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[1088b] [1] Moreover, the matter of every thing, and therefore of substance, must be that which is potentially of that nature; but the relative is neither potentially substance nor actually.

It is absurd, then, or rather impossible, to represent non-substance as an element of substance and prior to it; for all the other categories are posterior to substance. And further, the elements are not predicated of those things of which they are elements; yet "many" and "few" are predicated, both separately and together, of number; and "long" and "short" are predicated of the line, and the Plane is both broad and narrow.If, then, there is a plurality of which one term, viz. "few," is always predicable, e.g. 2 (for if 2 is many, 1 will be few1), then there will be an absolute "many"; e.g., 10 will be many (if there is nothing more than 102), or 10,000. How, then, in this light, can number be derived from Few and Many? Either both ought to be predicated of it, or neither; but according to this view only one or the other is predicated.

But we must inquire in general whether eternal things can be composed of elements. If so, they will have matter; for everything which consists of elements is composite.Assuming, then, that that which consists of anything, whether it has always existed or it came into being, must come into being <if at all> out of that of which it consists; and that everything comes to be that which it comes to be out of that which is it potentially (for it could not have come to be out of that which was not potentially such, nor could it have consisted of it); and that the potential can either be actualized or not; [20] then however everlasting number or anything else which has matter may be, it would be possible for it not to exist, just as that which is any number of years old is as capable of not existing as that which is one day old. And if this is so, that which has existed for so long a time that there is no limit to it may also not exist.Therefore things which contain matter cannot be eternal, that is, if that which is capable of not existing is not eternal, as we have had occasion to say elsewhere.3 Now if what we have just been saying—that no substance is eternal unless it is actuality—is true universally, and the elements are the matter of substance, an eternal substance can have no elements of which, as inherent in it, it consists.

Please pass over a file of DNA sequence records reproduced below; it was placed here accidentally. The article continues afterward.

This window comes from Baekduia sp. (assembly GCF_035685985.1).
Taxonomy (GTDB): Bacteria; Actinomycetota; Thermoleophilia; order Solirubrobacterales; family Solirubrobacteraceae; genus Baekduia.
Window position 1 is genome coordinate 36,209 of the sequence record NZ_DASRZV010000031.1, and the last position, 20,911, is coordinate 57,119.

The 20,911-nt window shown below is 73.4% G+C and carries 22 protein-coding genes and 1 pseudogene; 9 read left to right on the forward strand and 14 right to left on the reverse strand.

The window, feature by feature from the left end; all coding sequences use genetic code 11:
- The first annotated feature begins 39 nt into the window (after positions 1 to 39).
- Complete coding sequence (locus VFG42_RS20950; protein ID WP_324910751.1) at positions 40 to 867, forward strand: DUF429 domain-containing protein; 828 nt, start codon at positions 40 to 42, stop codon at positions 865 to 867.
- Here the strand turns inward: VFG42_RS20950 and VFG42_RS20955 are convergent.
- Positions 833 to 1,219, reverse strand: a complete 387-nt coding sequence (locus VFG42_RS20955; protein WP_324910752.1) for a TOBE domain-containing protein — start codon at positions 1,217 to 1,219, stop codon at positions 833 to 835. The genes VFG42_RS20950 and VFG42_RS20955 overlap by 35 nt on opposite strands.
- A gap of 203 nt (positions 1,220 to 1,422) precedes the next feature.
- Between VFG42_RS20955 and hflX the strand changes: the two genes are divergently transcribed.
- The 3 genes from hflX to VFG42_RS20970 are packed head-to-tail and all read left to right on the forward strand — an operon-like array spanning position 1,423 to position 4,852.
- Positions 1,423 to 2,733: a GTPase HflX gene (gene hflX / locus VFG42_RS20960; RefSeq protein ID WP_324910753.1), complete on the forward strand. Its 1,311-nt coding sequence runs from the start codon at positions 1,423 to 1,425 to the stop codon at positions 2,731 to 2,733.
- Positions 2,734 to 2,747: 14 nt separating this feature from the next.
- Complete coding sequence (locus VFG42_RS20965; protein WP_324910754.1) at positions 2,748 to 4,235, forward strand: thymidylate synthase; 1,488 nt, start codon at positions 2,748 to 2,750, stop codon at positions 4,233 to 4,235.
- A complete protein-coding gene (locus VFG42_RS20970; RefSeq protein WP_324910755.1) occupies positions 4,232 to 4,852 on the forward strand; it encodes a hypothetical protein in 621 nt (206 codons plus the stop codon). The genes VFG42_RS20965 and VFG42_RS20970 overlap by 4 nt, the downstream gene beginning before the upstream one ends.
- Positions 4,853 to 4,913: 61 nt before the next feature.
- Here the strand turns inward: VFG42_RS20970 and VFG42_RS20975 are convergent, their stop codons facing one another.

There are some who, while making the element which acts conjointly with unity the indeterminate dyad, object to "the unequal," quite reasonably, on the score of the difficulties which it involves. But they are rid only of those difficulties4 which necessarily attend the theory of those who make the unequal, i.e. the relative, an element; all the difficulties which are independent of this view must apply to their theories also, whether it is Ideal or mathematical number that they construct out of these elements.

There are many causes for their resorting to these explanations,

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